COMMENT: Just got the new version of the 42″ XT1 with EFI. Replacing my first Cadet which worked great for 10 years. My report: Firstly, delivery of the crated mower from out of state was a fun issue. I had to help the aged local delivery driver wrestle the crate off his truck. It had been loaded in such a way that his pallet mover couldn’t get to it. He looked so defeated that I pitched in with my huge muscles and some 2×4’s to slide it to the platform, lower it, and get it safely on to the driveway. That thing is upwards of 500 lbs. I can’t recommend doing any of this, but I was so looking forward to getting started and didn’t want to wait more days. Next was getting the machine out of its wooden crating. The sides were easy but the base was not. While I thought about driving it off the crate base, I was concerned that the blade deck or some other part might be damaged — so I took my reciprocating saw and just took the wood apart in sections, avoiding the big staples. Then came the assembly part. Nice simple instruction sheet. Attaching the seat was easy, the dash and the steering wheel were simple. Curiously though, my hood topper didn’t fit well on to its 4 T clips — the way it did for yours –and it took an inordinate amount of time and effort to push and squeeze the rear fittings in such a way that the topper could slide back and clip into position. Just a couple of millimeters of misaligned plastic at the factory can cause frustration. Next, the battery — easily installed — but annoyingly the battery did not have enough juice to start the engine–just a weak click. I carefully jumped it with a marine battery I had lying around and the engine fired right up. I charged the weak Cub Cadet battery overnight and it came back to life and I hope will be usable long-term. Didn’t see a date stamp on there. Never mind. Now I am ready to mow my 1 and 1/2 acres and just waiting for the grass to grow another couple inches!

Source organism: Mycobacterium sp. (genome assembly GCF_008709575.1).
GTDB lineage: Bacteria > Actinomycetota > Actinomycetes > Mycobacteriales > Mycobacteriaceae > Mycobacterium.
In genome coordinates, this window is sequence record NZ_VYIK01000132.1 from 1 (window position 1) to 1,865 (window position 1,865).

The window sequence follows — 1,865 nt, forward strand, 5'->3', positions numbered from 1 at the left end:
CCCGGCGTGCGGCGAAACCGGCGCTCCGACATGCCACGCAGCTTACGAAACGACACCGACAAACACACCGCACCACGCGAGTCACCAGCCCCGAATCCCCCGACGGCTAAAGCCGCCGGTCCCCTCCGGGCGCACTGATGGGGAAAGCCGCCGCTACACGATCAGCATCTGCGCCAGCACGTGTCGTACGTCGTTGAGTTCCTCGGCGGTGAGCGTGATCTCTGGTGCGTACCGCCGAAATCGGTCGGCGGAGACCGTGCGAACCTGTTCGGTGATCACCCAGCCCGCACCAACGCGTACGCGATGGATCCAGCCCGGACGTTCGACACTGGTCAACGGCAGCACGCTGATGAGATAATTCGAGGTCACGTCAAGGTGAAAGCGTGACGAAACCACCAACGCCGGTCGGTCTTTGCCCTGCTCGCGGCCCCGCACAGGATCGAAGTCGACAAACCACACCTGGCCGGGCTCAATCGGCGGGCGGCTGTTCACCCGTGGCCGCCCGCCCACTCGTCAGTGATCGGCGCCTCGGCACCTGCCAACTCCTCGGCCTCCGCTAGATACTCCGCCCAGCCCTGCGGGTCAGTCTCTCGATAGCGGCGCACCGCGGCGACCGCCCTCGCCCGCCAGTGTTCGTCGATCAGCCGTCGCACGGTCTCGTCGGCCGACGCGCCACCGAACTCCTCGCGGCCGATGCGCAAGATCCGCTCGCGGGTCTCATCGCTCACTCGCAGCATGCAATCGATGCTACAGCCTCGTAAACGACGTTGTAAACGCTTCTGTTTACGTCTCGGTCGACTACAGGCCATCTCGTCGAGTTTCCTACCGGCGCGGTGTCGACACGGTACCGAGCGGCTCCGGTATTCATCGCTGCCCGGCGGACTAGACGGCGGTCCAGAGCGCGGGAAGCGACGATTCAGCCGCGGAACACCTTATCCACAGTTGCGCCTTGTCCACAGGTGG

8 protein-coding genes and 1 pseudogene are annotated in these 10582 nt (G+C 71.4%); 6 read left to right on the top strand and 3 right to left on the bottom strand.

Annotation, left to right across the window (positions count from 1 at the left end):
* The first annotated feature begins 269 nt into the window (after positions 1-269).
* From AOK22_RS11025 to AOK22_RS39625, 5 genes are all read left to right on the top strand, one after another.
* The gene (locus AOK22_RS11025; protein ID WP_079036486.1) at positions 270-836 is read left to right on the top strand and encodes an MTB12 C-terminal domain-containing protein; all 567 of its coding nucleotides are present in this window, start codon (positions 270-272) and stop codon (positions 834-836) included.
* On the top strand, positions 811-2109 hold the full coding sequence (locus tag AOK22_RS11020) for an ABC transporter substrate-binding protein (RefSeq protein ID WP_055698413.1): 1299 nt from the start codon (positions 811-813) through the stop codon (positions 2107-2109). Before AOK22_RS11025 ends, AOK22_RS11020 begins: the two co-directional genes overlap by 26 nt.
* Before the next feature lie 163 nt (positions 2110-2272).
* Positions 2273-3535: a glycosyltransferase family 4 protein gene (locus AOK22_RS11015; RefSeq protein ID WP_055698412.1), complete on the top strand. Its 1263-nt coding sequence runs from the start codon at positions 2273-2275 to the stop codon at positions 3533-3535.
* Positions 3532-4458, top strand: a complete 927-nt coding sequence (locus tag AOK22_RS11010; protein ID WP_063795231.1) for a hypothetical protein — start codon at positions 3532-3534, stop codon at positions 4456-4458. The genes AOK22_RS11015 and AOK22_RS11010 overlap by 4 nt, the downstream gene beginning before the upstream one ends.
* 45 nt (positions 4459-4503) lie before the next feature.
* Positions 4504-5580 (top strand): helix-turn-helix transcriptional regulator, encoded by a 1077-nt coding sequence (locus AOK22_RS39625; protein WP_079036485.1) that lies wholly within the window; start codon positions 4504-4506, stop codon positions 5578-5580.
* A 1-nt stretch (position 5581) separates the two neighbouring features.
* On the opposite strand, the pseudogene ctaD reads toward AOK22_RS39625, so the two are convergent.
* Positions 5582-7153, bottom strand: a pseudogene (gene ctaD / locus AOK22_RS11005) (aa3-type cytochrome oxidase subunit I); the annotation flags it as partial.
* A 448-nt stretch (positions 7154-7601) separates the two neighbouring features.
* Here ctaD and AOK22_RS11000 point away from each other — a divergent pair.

COMMENT: Thanks so much for the comment. That was fun to read! It reminds me of when my Cub Cadet was delivered. I was so exited to get it going too. I totally know how you feel. Let me know how things go in the future.